“The $1.9 trillion CARES Act, passed in March at a time when Americans were already saving at a 20% rate, injected more money into the economy than it could bear.” That money allowed people who would have gone back to work to reconsider their options. This resulted in a labor shortage, which increased demand for higher wages, resulting in higher costs and prices.”

Some economists point to a more subtle factor: an alarming exercise of corporate pricing power by businesses in the United States.

“Producers will be unwilling to accept lower prices for their products now that they know people can pay more,” Siomades explains.

Now that inflation has emerged as a major political issue for the Democratic Party, all eyes are focused on the Federal Reserve’s efforts to address it. By the end of the year, the inflation wave is expected to fade gradually, if not to pre-pandemic levels, then to more moderate levels. Nonetheless, as rising prices become a source of public concern, private citizens and investment professionals alike begin to look for a safe haven for their funds and this is where Bitcoin comes in.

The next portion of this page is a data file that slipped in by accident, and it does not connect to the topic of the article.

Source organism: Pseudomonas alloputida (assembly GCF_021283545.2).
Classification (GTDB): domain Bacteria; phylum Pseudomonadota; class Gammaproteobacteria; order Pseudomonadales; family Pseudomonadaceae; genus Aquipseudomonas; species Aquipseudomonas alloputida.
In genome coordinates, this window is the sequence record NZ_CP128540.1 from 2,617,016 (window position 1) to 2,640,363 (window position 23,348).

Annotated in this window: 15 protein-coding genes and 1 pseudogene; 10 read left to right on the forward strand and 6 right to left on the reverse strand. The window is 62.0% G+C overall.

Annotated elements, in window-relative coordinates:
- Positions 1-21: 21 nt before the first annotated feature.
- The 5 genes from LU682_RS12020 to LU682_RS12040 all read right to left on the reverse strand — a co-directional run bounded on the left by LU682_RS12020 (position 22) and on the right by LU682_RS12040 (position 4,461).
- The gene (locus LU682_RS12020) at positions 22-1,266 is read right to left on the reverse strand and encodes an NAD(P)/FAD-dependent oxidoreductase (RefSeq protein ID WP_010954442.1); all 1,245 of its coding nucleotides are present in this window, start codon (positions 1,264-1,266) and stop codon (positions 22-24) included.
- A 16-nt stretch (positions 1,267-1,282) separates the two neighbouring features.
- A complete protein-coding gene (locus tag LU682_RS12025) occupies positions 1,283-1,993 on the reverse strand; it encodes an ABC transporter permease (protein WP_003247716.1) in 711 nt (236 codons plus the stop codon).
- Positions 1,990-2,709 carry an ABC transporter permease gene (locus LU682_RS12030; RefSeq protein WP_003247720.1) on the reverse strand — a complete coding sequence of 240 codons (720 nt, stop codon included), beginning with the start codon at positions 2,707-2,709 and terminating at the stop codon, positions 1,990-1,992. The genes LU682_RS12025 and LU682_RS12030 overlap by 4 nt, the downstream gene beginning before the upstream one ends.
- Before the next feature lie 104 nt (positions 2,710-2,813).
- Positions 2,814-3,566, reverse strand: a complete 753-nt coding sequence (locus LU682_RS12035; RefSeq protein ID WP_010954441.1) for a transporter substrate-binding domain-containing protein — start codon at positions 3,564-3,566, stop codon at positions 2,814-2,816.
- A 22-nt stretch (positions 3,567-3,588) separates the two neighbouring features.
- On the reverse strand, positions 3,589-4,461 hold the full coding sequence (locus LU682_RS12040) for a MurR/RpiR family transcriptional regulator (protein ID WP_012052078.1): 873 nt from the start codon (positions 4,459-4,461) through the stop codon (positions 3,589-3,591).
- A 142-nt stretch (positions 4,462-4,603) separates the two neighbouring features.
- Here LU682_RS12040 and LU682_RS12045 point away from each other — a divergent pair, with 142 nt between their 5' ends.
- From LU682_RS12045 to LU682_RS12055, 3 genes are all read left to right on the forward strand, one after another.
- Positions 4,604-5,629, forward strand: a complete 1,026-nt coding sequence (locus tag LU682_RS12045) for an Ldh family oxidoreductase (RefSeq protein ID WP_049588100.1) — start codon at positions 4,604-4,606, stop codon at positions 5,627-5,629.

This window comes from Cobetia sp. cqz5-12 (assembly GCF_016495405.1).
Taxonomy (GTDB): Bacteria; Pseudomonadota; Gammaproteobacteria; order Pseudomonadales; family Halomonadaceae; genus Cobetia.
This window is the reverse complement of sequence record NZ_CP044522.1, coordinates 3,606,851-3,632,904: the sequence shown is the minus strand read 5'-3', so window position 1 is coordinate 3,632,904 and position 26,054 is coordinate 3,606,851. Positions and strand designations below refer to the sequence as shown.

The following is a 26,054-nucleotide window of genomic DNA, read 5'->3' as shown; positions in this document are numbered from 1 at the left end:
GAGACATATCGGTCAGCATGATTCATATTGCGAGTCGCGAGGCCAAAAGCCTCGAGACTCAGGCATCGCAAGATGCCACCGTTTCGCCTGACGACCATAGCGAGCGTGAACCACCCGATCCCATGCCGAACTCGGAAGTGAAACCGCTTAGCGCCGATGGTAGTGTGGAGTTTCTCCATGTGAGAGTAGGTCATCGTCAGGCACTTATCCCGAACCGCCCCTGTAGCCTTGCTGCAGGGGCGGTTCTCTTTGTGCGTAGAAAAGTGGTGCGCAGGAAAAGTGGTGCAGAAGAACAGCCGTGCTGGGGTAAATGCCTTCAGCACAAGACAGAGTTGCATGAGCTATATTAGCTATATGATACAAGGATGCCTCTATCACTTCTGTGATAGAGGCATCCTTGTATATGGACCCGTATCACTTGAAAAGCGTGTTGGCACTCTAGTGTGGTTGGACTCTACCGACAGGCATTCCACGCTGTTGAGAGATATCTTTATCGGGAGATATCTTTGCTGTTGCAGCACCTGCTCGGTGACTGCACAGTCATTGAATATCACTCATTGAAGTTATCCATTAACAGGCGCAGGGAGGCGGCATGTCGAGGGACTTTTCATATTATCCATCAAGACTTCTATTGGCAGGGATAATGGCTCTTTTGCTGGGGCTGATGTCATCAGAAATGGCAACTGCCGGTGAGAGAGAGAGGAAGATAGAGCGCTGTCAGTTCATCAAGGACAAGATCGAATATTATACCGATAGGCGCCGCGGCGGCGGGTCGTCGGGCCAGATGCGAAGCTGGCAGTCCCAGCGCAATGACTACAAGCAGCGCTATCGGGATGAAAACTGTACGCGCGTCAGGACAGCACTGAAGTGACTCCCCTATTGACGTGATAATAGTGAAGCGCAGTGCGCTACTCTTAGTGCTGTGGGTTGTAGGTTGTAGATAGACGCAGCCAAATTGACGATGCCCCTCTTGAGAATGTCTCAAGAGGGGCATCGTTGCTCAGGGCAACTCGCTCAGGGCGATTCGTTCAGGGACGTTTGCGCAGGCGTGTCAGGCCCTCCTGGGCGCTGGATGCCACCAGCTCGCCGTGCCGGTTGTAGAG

Bitcoin is being referred to as the “new gold.”

The frequency of comparisons to gold in terms of reserve-asset potential grows with each year that Bitcoin and the cryptocurrency sector become more mainstream. Many observers believe that Bitcoin may be even more appealing than gold in this regard. In November 2021, the leading cryptocurrency was up 133 percent year on year, compared to gold’s 4 percent.

According to Todd Ault of investment firm Ault Global Holdings, Bitcoin has massively outperformed US inflation over the last 13 years, thanks in part to the asset’s deflationary properties.